Jim Stergios of the Massachusetts-based Pioneer Institute for Public Policy Research examines various states’ plans for disentangling themselves from Common Core.

Indiana’s repeal and replace bill showed how not to extricate a state from the Core. Governor Pence demonstrated little interest in policy or in educational quality; nor did he evince a clear vision of truly public process. The truncated effort to develop new “Indiana” standards led to an inside job led by proponents of the Core, it started with the Core as a foundational document, and it ended up with a product even worse than the Core, as Stotsky among others clearly demonstrated.

Oklahoma and South Carolina have taken a different path, and they are trying to build new state-led standards with real public processes. Oklahoma had the benefit of state standards that were in fact of higher quality than the Core. They are therefore going back to the drawing board and using the Oklahoma standards as a foundation stone. South Carolina has the benefit of very strong US History standards, but do not have strong ELA and math standards to draft off of.

That’s where Ohio comes in. Learning from Indiana’s disastrous effort and the good efforts in Oklahoma and South Carolina, Ohio’s HB597 is a huge step forward in that it not only rejects Common Core’s mediocre offerings, but it provides on an interim basis Massachusetts’ nation-leading standards as the new foundation to draft off of in developing new Ohio standards. The Massachusetts’ standards go into place for two years as Ohio educators, businesses, scholars and parents put their heads together in a truly public process—and develop, we hope, even better standards than what Massachusetts had.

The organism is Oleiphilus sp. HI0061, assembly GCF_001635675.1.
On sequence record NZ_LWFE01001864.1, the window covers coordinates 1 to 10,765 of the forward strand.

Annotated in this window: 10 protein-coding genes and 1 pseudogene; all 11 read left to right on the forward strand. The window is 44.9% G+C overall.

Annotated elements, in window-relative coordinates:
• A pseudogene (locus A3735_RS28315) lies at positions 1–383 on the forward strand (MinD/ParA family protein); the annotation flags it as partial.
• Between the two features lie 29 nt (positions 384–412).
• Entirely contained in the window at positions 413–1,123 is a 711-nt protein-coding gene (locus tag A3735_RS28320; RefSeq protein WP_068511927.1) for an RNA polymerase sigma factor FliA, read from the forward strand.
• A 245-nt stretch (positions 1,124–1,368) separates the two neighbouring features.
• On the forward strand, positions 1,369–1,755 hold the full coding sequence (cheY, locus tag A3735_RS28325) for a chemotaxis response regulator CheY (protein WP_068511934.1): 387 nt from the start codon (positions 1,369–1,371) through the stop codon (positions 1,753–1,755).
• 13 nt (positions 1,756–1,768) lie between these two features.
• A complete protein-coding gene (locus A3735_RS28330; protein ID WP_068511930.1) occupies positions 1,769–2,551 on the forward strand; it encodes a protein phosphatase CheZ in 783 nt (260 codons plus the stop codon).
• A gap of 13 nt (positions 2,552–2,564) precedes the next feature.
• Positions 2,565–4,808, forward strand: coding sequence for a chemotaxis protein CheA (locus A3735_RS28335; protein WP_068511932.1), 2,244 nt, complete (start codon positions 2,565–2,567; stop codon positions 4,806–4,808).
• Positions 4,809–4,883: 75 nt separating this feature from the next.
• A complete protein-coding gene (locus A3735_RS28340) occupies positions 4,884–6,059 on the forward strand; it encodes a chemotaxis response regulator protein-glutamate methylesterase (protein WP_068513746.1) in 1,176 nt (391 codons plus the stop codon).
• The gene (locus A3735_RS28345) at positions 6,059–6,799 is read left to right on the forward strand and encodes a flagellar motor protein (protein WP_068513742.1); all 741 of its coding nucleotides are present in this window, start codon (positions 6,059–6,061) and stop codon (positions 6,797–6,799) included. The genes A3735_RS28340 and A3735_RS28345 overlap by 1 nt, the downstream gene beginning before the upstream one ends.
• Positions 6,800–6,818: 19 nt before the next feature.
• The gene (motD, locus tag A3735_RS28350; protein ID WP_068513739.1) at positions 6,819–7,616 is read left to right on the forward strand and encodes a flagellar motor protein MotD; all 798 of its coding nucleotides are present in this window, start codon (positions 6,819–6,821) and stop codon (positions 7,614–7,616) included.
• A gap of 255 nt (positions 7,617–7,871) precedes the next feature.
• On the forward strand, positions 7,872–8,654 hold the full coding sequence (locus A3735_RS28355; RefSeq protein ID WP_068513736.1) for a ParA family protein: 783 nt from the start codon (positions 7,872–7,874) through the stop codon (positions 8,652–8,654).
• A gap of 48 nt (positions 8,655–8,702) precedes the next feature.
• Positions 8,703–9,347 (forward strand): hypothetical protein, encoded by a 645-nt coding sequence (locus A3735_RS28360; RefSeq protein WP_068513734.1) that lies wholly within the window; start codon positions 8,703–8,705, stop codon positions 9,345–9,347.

And there are several points to be made in favor of states quickly adopting the MA standards for a two-year interim period while developing their own first-rate standards.

First, two years is ample time to engage local communities and constituencies in the kind of public process that upholds the public trust and also can gain the level of teacher buy-in that will help make new standards effective guidance. No such buy-in is possible with Common Core because of its lack of a public process.

Second, the interim adoption of the Massachusetts standards is a cost-effective exit strategy for Ohio and other states.

This idea might interest those who will be charged with coming up with better standards for North Carolina schools.